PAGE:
Stocks, Soups, and Sauces

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Stock is a flavoured liquid preparation. It forms the basis of many dishes, particularly soups and sauces. Making stocks involves simmering animal bones and/or meat, seafood, or vegetables in water and/or wine, adding mirepoix or other aromatics for more flavour.

Soups you can make easily at home, including hearty chowders, vegetarian varieties, classic chicken noodle, and more.

In cooking, a sauce is liquid, cream, or semi-solid food served on or used in preparing other foods. Sauces are not normally consumed by themselves; they add flavor, moisture, and visual appeal to another dish. Sauce is a French word taken from the Latin salsa,[1] meaning salted. Possibly the oldest sauce recorded is garum, the fish sauce used by the Ancient Greeks.

Sauces need a liquid component, but some sauces (for example, pico de gallo salsa or chutney) may contain more solid components than liquid. Sauces are an essential element in cuisines all over the world.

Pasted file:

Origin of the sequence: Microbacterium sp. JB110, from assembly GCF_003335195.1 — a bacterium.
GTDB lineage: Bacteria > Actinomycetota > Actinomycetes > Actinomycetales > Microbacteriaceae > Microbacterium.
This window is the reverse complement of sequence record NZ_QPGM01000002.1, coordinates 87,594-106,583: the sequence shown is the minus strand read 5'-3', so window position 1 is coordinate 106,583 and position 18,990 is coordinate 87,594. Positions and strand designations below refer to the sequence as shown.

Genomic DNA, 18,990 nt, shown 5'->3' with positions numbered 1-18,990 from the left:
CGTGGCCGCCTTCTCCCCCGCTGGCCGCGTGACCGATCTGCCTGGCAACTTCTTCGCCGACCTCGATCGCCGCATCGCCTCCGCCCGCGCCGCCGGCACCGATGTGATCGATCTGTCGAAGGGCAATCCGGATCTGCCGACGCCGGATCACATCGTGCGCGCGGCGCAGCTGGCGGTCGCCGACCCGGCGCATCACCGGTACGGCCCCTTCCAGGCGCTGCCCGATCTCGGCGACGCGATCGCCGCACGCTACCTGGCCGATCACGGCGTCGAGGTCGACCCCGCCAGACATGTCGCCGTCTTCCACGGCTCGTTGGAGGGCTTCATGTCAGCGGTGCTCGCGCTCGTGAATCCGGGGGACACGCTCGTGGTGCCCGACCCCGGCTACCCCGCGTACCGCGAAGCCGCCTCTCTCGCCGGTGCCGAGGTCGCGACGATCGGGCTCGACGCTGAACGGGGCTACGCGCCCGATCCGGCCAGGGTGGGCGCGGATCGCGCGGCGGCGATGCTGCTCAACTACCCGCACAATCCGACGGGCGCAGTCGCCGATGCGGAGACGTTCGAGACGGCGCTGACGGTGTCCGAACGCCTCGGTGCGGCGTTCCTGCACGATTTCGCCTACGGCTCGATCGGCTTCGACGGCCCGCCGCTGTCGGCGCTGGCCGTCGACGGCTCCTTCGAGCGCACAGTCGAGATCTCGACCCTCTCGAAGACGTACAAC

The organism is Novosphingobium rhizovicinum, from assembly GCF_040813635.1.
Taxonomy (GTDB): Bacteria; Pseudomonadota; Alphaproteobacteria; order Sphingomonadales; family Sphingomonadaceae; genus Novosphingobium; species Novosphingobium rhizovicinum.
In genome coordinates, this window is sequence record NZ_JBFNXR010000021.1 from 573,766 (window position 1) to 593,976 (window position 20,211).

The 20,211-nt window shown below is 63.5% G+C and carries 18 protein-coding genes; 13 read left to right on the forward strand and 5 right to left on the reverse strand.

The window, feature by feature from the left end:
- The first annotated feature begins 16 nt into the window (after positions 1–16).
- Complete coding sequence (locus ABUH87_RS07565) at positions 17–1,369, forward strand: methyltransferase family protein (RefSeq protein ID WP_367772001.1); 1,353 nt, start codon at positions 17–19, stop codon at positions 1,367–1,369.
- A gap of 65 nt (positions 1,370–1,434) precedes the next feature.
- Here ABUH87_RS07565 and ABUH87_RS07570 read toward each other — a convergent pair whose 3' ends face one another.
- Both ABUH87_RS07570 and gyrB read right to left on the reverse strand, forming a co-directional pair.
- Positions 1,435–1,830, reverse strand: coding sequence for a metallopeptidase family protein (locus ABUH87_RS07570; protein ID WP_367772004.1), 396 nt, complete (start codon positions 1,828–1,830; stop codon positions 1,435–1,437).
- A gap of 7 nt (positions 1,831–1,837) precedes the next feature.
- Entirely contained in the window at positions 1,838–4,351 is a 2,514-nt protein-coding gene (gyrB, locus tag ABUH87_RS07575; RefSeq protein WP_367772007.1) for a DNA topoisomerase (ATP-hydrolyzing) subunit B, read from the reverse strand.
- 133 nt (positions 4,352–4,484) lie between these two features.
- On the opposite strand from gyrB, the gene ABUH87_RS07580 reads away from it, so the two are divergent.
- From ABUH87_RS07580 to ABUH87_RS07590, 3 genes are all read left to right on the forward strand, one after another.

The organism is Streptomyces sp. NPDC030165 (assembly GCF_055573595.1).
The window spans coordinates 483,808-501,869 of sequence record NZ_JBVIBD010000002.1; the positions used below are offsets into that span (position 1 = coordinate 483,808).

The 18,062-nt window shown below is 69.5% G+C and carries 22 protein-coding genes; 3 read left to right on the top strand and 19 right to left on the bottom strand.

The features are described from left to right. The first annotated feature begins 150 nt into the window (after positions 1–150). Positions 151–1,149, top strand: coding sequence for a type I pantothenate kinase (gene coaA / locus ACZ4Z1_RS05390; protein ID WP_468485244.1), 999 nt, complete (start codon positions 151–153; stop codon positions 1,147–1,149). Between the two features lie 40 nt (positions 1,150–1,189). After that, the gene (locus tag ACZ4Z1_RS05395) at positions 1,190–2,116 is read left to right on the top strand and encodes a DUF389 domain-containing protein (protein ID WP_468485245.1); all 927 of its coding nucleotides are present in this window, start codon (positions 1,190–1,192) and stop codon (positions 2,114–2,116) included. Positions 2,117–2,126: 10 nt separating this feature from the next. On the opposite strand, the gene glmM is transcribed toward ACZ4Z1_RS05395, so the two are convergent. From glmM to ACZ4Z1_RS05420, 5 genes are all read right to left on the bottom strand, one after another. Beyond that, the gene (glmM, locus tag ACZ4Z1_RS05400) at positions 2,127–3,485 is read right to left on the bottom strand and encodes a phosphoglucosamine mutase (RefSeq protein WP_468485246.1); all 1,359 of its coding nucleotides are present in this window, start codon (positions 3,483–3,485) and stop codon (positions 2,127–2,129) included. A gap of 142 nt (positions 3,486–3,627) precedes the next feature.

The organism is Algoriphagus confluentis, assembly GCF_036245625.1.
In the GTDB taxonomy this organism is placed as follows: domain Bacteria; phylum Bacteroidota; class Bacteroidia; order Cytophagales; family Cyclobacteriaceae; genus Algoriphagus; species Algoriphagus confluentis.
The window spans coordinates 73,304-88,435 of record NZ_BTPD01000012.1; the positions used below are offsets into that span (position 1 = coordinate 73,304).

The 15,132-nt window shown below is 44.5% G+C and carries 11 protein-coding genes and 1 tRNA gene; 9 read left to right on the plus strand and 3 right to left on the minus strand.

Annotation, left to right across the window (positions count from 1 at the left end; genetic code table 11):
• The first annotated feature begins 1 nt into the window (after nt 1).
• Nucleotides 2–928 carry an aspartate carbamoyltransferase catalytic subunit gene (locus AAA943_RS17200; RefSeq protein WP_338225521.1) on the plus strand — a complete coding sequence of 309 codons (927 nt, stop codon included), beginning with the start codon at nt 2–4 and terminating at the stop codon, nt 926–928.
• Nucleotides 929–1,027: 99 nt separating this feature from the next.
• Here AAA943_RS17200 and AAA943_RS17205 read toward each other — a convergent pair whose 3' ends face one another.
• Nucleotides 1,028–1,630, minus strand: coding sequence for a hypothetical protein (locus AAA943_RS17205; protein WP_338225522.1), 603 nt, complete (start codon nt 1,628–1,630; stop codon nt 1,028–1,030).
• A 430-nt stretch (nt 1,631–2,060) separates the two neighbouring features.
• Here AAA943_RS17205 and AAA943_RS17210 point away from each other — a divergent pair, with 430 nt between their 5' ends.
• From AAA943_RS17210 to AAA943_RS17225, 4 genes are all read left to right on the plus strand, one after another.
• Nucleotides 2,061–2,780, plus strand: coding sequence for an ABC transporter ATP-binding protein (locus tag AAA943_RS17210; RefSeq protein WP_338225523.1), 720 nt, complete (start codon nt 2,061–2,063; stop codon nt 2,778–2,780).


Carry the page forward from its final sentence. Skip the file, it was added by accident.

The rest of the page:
Sauces may be used for savory dishes or for desserts. They can be prepared and served cold, like mayonnaise, prepared cold but served lukewarm like pesto, or can be cooked like bechamel and served warm or again cooked and served cold like apple sauce. Some sauces are industrial inventions like Worcestershire sauce, HP Sauce, or nowadays mostly bought ready-made like soy sauce or ketchup, others still are freshly prepared by the cook. Sauces for salad are called salad dressing. Sauces made by deglazing a pan are called pan sauces.

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